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“No beverage product has received more publicity over the past year than hard seltzers. These colorless carbonated alcoholic drinks often come with the same faint fruit flavors of La Criox. Hard seltzer brands such as White Claw, Bon & Viv, and Truly advertise their low calories, lack of gluten, and inclusion of fruit. It’s nice to think that consumers, jaded on the repeated, deceptive, manipulative, and sometimes overtly corrupt efforts to connect alcohol to health, are immune to the “healthy drinking” scam. But hard seltzers are one of the most rapidly growing product groups in the industry. According to Vox.com, their current market share is estimated at $550 million, and at least one forecaster has that growing to as much as $2.5 billion by 2021.

The rise of hard seltzers are the dark side of a hopeful trend: younger generations may be less likely to use alcohol than their forerunners. It is unclear whether this decline comes from the economic hardships Milennials and “Gen Z” face, from the rise of legal cannabis, from effective prevention campaigns, or from shifting trends. What is clear is that Big Alcohol is concerned, and hard seltzers are what they hope to be the magic bullet. Speaking the Brewbound (subscription required), Molson Coors confirmed that their new hard seltzer, Vizzy, is targeted directly at the 21 to 34-year-old market. Ultimately, hard seltzers are just another incarnation of flavored malt beverages–cheap, easy-to-drink alcohol that carries significant appeal to novice drinkers, especially those underage.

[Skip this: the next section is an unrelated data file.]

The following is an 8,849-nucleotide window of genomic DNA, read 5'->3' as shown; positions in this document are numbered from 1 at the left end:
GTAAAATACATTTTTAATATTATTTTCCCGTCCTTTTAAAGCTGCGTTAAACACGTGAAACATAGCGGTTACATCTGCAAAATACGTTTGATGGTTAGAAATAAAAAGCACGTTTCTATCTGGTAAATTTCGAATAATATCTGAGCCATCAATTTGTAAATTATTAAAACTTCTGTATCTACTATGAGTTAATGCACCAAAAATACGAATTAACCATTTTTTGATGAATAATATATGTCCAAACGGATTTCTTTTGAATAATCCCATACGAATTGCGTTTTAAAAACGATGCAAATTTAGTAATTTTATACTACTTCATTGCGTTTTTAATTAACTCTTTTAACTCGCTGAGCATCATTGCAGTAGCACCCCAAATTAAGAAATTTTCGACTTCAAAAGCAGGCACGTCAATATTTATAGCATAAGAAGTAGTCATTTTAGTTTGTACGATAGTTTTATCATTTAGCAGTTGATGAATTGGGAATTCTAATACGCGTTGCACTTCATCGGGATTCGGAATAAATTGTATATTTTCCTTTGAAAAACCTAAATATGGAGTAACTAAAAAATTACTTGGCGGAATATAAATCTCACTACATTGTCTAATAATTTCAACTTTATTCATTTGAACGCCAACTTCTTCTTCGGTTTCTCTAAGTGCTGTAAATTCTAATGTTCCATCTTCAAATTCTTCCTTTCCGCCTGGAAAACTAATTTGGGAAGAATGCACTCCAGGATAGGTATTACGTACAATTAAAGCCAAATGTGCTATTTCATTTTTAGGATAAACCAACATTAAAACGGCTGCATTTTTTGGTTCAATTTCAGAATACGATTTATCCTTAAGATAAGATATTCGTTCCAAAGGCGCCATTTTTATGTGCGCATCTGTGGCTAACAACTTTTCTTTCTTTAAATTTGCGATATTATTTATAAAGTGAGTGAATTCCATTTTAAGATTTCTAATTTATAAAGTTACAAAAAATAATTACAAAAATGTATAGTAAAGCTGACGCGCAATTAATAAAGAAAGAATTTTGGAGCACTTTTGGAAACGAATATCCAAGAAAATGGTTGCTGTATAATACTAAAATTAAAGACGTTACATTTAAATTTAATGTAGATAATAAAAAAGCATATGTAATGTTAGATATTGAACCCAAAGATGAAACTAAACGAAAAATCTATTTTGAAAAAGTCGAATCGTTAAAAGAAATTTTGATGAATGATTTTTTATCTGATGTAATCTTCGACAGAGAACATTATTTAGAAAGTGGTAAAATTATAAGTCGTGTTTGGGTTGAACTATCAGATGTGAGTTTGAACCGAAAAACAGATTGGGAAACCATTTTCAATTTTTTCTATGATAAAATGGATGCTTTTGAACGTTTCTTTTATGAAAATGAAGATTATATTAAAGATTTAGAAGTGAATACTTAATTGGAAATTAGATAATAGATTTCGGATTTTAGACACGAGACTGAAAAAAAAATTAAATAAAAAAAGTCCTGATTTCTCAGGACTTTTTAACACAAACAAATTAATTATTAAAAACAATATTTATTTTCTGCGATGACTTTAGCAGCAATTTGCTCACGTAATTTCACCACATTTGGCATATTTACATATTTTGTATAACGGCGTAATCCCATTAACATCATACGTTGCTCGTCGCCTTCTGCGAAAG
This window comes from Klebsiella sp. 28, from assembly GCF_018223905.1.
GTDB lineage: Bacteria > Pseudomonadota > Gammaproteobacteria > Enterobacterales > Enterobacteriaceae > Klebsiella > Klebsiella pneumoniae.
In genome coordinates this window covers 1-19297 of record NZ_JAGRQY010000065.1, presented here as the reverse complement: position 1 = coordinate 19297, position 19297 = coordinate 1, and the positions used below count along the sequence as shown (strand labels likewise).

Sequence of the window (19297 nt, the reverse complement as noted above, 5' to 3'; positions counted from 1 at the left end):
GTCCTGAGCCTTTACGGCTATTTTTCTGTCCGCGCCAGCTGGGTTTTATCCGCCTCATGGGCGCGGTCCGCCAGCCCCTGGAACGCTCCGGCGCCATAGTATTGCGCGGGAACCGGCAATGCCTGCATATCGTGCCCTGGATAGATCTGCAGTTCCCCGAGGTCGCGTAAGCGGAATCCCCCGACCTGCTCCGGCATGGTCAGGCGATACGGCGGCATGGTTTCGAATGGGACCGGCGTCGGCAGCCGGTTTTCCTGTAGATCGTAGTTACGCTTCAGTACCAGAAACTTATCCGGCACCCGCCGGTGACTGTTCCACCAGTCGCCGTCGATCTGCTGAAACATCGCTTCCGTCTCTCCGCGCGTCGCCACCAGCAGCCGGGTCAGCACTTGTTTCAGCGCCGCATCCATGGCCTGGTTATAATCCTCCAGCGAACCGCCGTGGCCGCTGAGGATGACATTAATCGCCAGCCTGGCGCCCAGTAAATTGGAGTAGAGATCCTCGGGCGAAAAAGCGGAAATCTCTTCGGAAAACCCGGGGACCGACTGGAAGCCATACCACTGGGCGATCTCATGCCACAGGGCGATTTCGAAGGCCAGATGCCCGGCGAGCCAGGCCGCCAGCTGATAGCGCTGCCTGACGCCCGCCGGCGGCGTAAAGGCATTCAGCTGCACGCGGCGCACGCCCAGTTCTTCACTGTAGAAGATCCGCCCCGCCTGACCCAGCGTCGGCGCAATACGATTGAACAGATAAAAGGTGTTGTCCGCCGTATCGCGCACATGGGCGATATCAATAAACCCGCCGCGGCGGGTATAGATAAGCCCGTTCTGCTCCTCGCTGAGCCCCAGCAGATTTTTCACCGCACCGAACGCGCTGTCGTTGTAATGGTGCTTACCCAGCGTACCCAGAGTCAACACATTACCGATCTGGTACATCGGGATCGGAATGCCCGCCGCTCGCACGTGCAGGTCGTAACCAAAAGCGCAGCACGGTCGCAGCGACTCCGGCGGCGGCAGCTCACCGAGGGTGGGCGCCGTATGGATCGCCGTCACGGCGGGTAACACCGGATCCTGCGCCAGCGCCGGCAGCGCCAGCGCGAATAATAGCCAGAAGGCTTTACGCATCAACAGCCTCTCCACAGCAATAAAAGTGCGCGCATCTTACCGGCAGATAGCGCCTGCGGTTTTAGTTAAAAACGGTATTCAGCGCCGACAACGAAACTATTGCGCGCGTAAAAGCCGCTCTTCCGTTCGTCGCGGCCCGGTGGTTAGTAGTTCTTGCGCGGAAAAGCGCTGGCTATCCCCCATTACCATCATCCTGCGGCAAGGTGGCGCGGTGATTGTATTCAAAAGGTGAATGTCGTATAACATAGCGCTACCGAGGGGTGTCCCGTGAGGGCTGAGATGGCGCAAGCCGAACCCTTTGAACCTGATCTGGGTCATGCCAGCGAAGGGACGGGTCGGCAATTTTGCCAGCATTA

Needless to say, the marketing surrounding hard seltzer is an overt, if well-worn, lie. Alcohol use alone carries health risks. Even low levels of drinking can leave a consumer vulnerable to cancers and certain cardiovascular diseases. As consumption rises, organ damage, accidental injury, motor vehicle crashes, violence, and self-harm become significant risks as well. Alcohol dehydrates, may slow muscle recovery, and interferes with metabolism–never mind the hangover (and potential for long-term mental decline). This is part of why this same lie needs to be constantly repackaged for new generations.

As the old lies recur, so do the old bad actors. FourLoko, a manufacturer notorious for selling products in such large containers and at such high concentration that a single can becomes the equivalent of binge drinking, has introduced its own line of 12% ABV seltzers in 22 oz. cans. This is the equivalent of 5 White Claws, which, at 5%, are already towards the higher end of canned alcohols. Multiple bars, meanwhile, use the seltzers as a base to build mix drinks.”

Read more from Alcohol Justice (USA, February 2020)

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